Posie Parker claims she has $10k security bill in NZ after bad publicity, clashes with Kiwi interviewer over far-right support

  • 24/03/2023
Posie Parker.
Posie Parker. Photo credit: Kellie-Jay Keen / YouTube

Controversial anti-transgender activist Posie Parker claims her group faces a $10,000 bill for hiring security in New Zealand after bad publicity of her tour in Australia.

Parker - whose real name is Kellie-Jay Keen Minshull - is planning to speak in Auckland and Wellington this weekend. She's a controversial British speaker who started the "Standing for Women" group that campaigns against transgender rights.

But she claims security for the event is going to cost $10,000 because of the difficulty in finding a company that will do the job. She said she needs six security guards.

"Companies have cancelled on us in the morning and it has cost us so much more money. Some of the sound system people have cancelled, they didn't want to rent it to us. Even the security.

"Then what happens is you have to find something last minute. They understand your desperation and then the prices go up."

She said a company in Wellington refused as they "just won't protect us". She claimed her group had been "badly defamed" and "most people really hate women". 

Parker then begged her followers to donate money to her.

When challenged on why exactly she needed $10,000 from fans on RNZ on Friday morning, she elaborated, saying "it is staggering that people won't protect women. It is horrendous."

She said security had been hired, but "they decided because of the lies spread in Australia, that they won't protect us anymore". 

"I have to pay exponentially more to another company. Because they have to travel, because it's last minute. All sorts of reasons."

Parker was asked what the lies spread in Australia were. She responded by saying she meant who she was said to have connections with, such as a group of neo-Nazis who attended a Melbourne event. 

While the group was there with a 'destroy paedo freaks' sign and Parker has previously had connections with far-right figures like Jean-François Gariépy (though she's also reportedly said white supremacy "has no place in a civilised society"), she denied she was supported by Nazis. 

Interviewer Kim Hill asked: "Why do you think they were supporting you?"

"They weren't supporting me at all. Why would you say that?" Parker replied. 

Hill said: "Because they were carrying a banner calling transgender women filthy paedophiles".

Parker said: "Okay, so why is that anything to do with women?"

Hill said: "Because you are an opponent of trans women."

"I don't want men in women's spaces," Parker said.

"When women speak up against men in women's spaces, these are the sorts of things that happen to women. We get tarred with just horrendous ideologies. Women across New Zealand are very, very afraid."

Hill put it to Parker that women in New Zealand aren't "very, very afraid".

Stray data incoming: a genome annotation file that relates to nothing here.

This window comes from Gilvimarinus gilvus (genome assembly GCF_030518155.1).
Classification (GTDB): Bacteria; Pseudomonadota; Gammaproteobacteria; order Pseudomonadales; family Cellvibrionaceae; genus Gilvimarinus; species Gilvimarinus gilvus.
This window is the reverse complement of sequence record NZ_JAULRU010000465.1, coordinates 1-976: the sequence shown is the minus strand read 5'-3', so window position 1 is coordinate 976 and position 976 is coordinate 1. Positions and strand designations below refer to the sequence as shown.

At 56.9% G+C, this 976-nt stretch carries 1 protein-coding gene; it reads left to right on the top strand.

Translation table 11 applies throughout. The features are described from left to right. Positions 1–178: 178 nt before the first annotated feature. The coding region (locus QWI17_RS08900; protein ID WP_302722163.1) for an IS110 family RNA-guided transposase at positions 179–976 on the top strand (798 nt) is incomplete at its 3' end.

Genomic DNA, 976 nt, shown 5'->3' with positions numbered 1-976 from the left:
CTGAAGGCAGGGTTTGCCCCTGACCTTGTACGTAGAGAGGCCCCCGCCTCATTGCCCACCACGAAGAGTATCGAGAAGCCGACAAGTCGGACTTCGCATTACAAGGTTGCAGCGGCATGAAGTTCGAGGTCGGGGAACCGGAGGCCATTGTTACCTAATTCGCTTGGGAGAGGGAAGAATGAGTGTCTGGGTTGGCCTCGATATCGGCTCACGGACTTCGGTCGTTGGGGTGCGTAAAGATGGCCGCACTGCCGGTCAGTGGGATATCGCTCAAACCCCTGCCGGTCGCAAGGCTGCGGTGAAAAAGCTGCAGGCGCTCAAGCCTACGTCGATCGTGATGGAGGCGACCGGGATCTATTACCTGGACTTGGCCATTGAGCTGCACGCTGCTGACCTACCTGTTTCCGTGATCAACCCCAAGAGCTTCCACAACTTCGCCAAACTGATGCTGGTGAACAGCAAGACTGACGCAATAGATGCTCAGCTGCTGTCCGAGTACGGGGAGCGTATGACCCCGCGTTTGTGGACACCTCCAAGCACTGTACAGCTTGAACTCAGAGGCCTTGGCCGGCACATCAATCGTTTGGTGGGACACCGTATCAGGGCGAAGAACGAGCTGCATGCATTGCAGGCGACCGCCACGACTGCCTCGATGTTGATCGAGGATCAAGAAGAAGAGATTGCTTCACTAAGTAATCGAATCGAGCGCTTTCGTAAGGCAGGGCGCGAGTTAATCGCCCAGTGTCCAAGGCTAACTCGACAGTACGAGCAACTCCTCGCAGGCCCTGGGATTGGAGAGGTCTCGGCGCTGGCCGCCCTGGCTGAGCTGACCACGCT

Much of the interview featured Parker making anti-transgender comments and speaking about not recognising non-binary individuals. 

Asked why a lot of her support comes from the extreme right-wing, Parker called it a "disgusting question" and a "preposterous thing to say". 

"I don't think men who believe in the far right, who call themselves Nazis, give an absolute stuff for women's rights."

In her social media video, Parker said in Australia she had to have a police escort.

"[People] saying the most terrible things about me does actually have an impact on those around me. I just won't be deturbed… deturbed? I can't even think straight (sic)."

She also responded to a coalition of rainbow groups' application for a judicial review of Immigration NZ's decision not to block her entry into New Zealand.

"What are you afraid of? What are these people afraid of if we speak. Like seriously, why would you want to stop someone talking?" she said.

"If I'm so terrifying and terrible and say these awful things why wouldn't you want to hear me say it so everybody else can hear me say it, so everybody else can agree they're terrible things to say."

The rainbow groups have also asked for an interim order stopping her from coming to New Zealand while the judicial review is considered.

"The facts in this case are clear, and the Minister's failure to act is putting our communities in danger," said Ahi Wi-Hongi, Executive Director of Gender Minorities Aotearoa and spokesperson for the groups. 

"We are not opposing freedom of speech, we are opposing the measurable threat to public order and the safety of transgender people."

Immigration NZ reviewed her case earlier this week after violence erupted at the rally she held in Melbourne last weekend. Police officers were allegedly assaulted and people were arrested.

However, the agency found "there is no reason to believe that she is, or is likely to be, a threat or risk to the public order or public interest," general manager Richard Owen said on Wednesday.

"As a result we have determined that Ms Keen-Minshull does not meet the high threshold to be considered an excluded person under Section 16 of the Immigration Act 2009."

The Act says no visa or entry permission may be granted if the minister believes someone is likely to be a threat or risk to security, public order or public interest, or is a designated terrorist.

Immigration Minister Michael Wood at the time said he would prefer she "never set foot in New Zealand".

"I find many of her views repugnant, and am concerned by the way in which she courts some of the most vile people and groups around including white supremacists," Wood said.

"The decision on whether to suspend her NZeTA sits with Immigration New Zealand and they have assessed that she meets the criteria set out in the Immigration Act and regulations. This assessment took into account the events in Melbourne that occurred last weekend. I have been advised that this case does not meet the threshold for Ministerial intervention."